Processes and activities are monitored and modified as necessary to ensure conservation of scarce resources, including water, flora and fauna and productive land in certain situations.
Energy Use
All production and delivery processes, including the use of heating, ventilation, lighting, IT systems and transportation, are based on the need to maximise efficient energy use and to minimise harmful emissions.


The conduct of the supplier should not violate the basic rights of Oxfam GB’s intended beneficiaries. The supplier should not be engaged:

1. in the manufacture of arms;

2. in the sale of arms to governments which systematically violate the human rights of their citizens; or where there is internal armed conflict or major tensions; or where the sale of arms may jeopardise regional peace and security.


The implementation of the Code of Conduct for Suppliers will be a shared responsibility between Oxfam GB and its suppliers, informed by a number of operating principles, which will be reviewed from time to time.

Oxfam GB will:

1. Assign responsibility for ensuring compliance with the Code of Conduct to a senior manager.

2. Communicate its commitment to the Code of Conduct to employees, supporters and donors, as well as to all suppliers of goods and services.

3. Make appropriate human and financial resources available to meet its stated commitments, including training and guidelines for relevant personnel.

4. Provide guidance and reasonable non-financial support to suppliers who genuinely seek to promote and implement the Code standards in their own business and in the relevant supply chains, within available resources.

5. Adopt appropriate methods and systems for monitoring and verifying the achievement of the standards.

6. Seek to maximise the beneficial effect of the resources available, e.g. by collaborating with other Non Governmental Organisations, and by prioritising the most likely locations of non-compliance.

7. Report progress in implementing the Code annually to the corporate management of Oxfam GB, the Ethical Trading Initiative, the Inter-Agency Procurement Group and other stakeholders including staff, suppliers and donors.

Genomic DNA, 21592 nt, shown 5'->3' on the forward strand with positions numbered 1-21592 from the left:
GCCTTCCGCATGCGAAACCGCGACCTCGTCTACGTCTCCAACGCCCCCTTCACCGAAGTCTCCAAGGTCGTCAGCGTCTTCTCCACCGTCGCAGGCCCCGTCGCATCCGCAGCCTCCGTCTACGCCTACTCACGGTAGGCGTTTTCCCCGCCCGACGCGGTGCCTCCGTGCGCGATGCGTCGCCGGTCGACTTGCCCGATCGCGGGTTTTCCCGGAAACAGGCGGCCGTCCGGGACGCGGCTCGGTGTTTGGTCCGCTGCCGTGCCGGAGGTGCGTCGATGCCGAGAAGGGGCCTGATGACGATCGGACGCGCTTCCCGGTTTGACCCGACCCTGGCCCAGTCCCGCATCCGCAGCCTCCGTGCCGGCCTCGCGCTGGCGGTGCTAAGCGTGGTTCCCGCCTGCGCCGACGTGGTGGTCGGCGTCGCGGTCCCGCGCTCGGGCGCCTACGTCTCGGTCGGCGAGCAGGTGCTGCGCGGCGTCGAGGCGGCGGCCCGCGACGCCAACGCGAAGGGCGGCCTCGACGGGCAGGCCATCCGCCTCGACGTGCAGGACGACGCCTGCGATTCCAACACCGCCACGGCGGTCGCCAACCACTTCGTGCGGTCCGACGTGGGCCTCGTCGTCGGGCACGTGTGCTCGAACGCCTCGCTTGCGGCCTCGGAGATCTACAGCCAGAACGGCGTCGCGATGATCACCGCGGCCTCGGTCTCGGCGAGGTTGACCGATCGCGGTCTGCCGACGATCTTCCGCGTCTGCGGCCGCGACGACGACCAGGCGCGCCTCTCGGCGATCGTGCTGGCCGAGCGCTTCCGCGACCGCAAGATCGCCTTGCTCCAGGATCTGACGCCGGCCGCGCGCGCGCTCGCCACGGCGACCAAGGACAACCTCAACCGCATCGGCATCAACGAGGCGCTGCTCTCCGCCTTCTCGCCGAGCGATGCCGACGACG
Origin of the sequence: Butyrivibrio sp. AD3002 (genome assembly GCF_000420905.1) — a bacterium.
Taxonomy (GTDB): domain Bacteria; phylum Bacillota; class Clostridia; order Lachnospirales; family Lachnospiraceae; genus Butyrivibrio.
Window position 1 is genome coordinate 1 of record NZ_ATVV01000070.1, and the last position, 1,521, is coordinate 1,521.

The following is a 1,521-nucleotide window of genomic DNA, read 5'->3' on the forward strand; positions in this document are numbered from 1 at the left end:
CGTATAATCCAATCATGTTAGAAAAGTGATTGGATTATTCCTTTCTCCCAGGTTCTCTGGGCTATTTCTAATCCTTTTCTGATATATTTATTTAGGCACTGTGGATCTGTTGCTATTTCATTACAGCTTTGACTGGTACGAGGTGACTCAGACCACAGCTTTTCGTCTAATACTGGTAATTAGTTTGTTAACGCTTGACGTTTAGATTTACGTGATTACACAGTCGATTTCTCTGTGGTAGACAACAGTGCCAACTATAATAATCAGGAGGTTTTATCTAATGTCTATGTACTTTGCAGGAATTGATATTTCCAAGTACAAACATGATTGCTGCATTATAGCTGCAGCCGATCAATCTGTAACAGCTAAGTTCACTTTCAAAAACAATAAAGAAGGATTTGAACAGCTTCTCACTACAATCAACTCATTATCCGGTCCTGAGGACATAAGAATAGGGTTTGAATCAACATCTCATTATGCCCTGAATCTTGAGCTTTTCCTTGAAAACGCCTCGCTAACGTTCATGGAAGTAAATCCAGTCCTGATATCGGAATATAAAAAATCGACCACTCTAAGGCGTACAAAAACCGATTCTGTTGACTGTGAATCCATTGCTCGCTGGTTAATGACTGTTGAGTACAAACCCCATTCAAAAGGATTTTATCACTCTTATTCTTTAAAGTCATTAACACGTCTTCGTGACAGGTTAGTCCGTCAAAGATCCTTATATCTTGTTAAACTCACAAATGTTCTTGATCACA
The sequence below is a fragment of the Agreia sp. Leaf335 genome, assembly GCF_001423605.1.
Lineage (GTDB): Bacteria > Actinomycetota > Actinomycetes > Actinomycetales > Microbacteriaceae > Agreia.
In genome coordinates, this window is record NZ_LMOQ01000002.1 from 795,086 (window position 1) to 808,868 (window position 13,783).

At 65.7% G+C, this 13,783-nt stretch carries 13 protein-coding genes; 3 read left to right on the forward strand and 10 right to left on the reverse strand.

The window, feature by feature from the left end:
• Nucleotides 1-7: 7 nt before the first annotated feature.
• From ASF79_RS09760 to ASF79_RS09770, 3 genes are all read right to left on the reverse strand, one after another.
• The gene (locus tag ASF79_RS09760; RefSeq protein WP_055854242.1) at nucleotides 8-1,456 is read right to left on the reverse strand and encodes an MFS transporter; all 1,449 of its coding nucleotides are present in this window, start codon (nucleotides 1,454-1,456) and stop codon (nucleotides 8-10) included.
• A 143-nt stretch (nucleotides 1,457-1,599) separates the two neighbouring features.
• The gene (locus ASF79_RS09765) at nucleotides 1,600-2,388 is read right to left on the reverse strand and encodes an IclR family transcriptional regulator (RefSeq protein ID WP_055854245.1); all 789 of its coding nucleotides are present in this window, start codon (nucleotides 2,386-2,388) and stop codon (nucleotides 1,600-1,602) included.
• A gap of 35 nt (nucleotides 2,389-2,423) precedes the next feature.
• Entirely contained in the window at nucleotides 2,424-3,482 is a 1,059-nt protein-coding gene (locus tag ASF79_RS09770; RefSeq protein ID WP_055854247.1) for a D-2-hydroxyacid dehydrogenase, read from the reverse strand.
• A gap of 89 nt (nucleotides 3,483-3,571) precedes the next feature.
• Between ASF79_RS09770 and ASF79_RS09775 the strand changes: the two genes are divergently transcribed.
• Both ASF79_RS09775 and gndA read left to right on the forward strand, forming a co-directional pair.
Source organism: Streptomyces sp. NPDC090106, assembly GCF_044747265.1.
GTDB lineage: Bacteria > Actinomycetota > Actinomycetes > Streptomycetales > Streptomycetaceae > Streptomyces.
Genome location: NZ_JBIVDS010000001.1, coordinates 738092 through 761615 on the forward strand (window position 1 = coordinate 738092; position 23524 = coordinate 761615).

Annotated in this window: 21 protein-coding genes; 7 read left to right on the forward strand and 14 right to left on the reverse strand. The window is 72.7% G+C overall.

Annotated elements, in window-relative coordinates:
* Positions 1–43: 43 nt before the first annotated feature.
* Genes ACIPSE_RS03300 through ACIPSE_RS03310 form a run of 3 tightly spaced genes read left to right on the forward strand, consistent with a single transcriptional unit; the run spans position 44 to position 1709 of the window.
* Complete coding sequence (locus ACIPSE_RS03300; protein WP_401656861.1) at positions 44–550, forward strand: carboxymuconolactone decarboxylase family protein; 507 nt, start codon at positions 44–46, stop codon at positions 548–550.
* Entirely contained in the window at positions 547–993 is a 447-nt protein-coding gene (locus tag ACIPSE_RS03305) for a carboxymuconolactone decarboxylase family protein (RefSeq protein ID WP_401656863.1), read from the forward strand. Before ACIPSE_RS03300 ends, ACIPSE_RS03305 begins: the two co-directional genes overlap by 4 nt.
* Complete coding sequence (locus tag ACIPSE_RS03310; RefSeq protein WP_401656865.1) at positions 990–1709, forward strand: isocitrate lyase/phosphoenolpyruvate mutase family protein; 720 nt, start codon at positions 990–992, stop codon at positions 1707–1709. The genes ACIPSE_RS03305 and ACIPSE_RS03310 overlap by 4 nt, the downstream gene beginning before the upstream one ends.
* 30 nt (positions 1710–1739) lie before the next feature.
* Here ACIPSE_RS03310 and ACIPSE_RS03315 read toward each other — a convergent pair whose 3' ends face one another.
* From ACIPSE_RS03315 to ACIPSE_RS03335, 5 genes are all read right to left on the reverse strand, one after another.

Oxfam GB expects suppliers to:

1. Accept responsibility for labour and environmental conditions under which products are made and services provided. This includes all work contracted or sub-contracted and that conducted by home or other out-workers.

2. Assign responsibility for implementing the Code of Conduct to a senior manager.

3. Make a written Statement of Intent regarding the company’s policy in relation to the Code of Conduct and how it will be implemented, if requested by Oxfam GB, and communicate this to staff and suppliers as well as to Oxfam GB.

4. Report progress in implementing the Code annually, either by describing actions taken to fulfil the Statement of Intent, or by completing a questionnaire, as requested by Oxfam GB.

Both parties will:

1. Require the immediate cessation of serious breaches of the Code and, where these persist, terminate the business relationship.

2. Seek to ensure all employees are aware of their rights and involved in the decisions, which affect them.

3. Avoid discriminating against enterprises in developing countries.

4. Recognise official regulation and inspection of workplace standards, and the interests of legitimate trades unions and other representative organisations.

5. Seek arbitration in the case of unresolved disputes.


The humanitarian imperative is paramount. Where speed of deployment is essential in saving lives, Oxfam GB will purchase necessary goods and services from the most appropriate available source.

Oxfam GB can accept neither uncontrolled cost increases nor drops in quality. It accepts appropriate internal costs but will work with suppliers to achieve required ethical standards as far as possible at no increase in cost or decrease in quality.